The cliché of the holiday season is moving portraits of families celebrating in harmony among one another. Well, even the unharmonious images are common, if not the stuff of comedy, but the general trend is showing families all together this time of year. That’s not a reality for a lot of people, where estrangement from their family is the reality of their daily lives.
New research, as highlighted recently in a New York Times report, reveals a much more persistent and common thread of parents, children, and siblings who willingly distance themselves from each other, disproving the old adage that blood is thicker than water.
In “Debunking Myths About Estrangement,“ the Times report anchors on an extensive review of over 50 studies and articles about family estrangement in the Journal of Family Theory & Review. In highlighting three particular common myths about estrangement, a clearer understanding seems to be emerging that when adult relatives willingly sever contact with each other because of a longstanding negative relationship, it is neither unique nor easily reparable, as our common myths about family might have us believe.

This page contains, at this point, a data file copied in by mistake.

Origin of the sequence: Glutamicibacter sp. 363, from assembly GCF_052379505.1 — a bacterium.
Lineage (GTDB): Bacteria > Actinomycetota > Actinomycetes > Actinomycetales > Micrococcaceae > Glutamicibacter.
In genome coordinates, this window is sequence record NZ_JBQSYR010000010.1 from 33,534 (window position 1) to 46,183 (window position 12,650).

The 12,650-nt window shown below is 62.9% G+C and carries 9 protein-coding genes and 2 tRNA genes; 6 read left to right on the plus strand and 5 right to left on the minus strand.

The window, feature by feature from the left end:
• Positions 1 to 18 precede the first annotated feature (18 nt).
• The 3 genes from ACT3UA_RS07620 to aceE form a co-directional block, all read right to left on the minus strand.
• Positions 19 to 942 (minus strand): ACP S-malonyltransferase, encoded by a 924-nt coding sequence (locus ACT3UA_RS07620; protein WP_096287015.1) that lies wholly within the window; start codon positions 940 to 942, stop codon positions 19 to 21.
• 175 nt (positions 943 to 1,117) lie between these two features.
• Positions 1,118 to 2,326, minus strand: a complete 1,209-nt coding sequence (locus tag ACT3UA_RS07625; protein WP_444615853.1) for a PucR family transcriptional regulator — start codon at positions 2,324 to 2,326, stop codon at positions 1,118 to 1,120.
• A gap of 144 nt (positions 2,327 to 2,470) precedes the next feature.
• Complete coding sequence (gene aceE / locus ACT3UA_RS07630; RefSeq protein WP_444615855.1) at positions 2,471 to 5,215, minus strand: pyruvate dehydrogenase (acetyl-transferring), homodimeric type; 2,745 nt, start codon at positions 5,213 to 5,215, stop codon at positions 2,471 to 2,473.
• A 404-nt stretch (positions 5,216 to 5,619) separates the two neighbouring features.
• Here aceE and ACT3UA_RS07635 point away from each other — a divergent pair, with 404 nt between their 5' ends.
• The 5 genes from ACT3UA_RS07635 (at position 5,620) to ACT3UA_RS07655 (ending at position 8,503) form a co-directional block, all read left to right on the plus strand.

Among the more common misconceptions are the ideas that family estrangements often happen suddenly, are usually for clear reasons, and are rare. Instead, there aren’t necessarily clear reasons behind children deciding never to speak to their parents — issues like abuse, betrayal, bad parenting. Ruptures that seem abrupt for ridiculous reasons often have long-standing threads of misunderstandings or behavior behind them.
Statistically speaking, a recent British study had 8 percent of respondents state that a family member of theirs was “cut off” in some form or another. Another study, from 2015, found that people, whether those who were rejected or those who did the rejecting, often found that support was difficult to find.
As important as family is believed — and proved — to be to humans psychologically and emotionally, it’s clear that breaking ties with a family member is hardly a trivial matter, or a rare one. The more studies and conversations that happen around the topic, perhaps the less of a stigma there can be. Eventually, there may be more tools to figure out ways to more easily heal wounds, dispel feelings of shame and humiliation around estrangement, and find ways to live healthy lives.
Given the abundance of comments on the Times report as well as other related articles around the web, it’s clear this isn’t a rare thing at all, and, with some focus and attention, people can definitely help each other through the pain of family estrangement.
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